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A bill has been introduced in the U.S House of Representatives to reauthorize the federal government’s terrorism insurance backstop for 10 more years.
H.R. 4634, the Terrorism Risk Insurance Program Reauthorization Act of 2019, was introduced Oct. 11 by House Financial Services Committee Chairwoman Maxine Waters, D-Calif.
The bill was referred to the House Committee on Financial Services and has 27 co-sponsors, according to Congress.gov, the congressional website.
The new bill would extend the expiration date of the reauthorization the Terrorism Risk Insurance Act of 2002 from Dec. 31, 2020, to Dec. 31, 2030, according to the bill's text.
The move was praised by the American Property Casualty Insurance Association, which urged its passage.
“We applaud Chairwoman Waters for introducing a bipartisan bill that would reauthorize TRIA for ten years in its current form,” David Sampson, president and CEO of the APCIA, said in a statement.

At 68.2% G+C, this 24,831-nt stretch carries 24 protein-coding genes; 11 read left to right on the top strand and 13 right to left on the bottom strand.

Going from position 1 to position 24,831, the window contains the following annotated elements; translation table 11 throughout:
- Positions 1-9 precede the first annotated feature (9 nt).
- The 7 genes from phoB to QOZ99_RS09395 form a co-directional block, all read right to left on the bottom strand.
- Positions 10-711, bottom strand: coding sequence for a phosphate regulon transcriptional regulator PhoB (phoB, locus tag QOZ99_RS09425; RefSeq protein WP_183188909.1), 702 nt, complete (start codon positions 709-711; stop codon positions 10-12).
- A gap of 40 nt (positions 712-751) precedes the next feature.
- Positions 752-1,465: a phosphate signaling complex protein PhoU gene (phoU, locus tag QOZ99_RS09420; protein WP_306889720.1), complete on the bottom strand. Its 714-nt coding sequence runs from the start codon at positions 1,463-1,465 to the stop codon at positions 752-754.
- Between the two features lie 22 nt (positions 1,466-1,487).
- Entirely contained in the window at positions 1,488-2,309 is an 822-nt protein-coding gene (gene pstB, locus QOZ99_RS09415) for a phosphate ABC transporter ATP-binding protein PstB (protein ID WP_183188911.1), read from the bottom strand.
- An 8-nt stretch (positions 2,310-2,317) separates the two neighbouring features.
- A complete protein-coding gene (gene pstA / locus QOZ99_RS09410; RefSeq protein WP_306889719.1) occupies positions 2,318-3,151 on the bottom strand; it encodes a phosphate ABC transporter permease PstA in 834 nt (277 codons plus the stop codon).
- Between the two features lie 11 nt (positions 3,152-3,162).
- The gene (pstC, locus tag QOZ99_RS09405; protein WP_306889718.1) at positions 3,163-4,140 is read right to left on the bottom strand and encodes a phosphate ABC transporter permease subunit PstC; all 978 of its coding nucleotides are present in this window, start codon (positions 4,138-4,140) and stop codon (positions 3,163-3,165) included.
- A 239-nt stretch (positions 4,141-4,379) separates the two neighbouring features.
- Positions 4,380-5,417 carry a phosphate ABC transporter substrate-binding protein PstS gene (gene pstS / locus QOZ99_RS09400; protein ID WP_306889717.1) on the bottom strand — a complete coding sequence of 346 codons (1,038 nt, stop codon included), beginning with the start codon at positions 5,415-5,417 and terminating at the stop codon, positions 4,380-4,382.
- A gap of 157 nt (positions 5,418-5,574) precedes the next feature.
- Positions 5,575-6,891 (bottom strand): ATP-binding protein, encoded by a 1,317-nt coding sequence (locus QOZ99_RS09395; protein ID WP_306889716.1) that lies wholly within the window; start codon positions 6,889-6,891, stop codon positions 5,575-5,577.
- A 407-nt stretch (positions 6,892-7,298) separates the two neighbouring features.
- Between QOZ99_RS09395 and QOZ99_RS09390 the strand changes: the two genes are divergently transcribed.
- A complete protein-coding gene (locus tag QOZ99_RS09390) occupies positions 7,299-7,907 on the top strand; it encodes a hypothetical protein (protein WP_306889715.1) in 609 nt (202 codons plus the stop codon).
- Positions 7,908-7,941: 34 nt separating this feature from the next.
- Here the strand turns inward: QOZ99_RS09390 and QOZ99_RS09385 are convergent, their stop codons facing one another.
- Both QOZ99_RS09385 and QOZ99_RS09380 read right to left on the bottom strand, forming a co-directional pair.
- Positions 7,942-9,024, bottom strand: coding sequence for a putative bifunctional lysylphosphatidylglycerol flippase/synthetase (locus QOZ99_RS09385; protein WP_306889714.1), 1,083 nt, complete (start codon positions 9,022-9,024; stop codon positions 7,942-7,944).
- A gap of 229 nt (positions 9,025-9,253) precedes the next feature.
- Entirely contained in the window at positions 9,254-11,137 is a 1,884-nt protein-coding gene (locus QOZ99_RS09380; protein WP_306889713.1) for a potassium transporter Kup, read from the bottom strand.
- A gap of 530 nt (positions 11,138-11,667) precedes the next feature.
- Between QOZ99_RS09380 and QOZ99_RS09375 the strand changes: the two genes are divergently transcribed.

“The time for Congress to act is now to avoid uncertainty and disruptions and confusion in the marketplace, similar to what we experienced after Congress failed to act in 2014,” Mr. Sampson said. “We urge Congress to take up and pass H.R. 4634 as soon as possible.”
“TRIPRA’s public-private partnership is instrumental in maintaining a vibrant marketplace by allowing insurers to provide adequate limits of terrorism coverage to the business community at affordable prices,” John Doyle, president and CEO, of Marsh LLC, said in testimony he gave Wednesday before the United States House Committee on Financial Services, according to a statement from the broker. “We strongly endorse a timely reauthorization of the program.”
Other industry sources have also advocated for timely passage of the TRIA program’s extension.
The U.S. terrorism insurance backstop will likely be renewed, but it remains unclear in what form and when legislation will be introduced, sources say.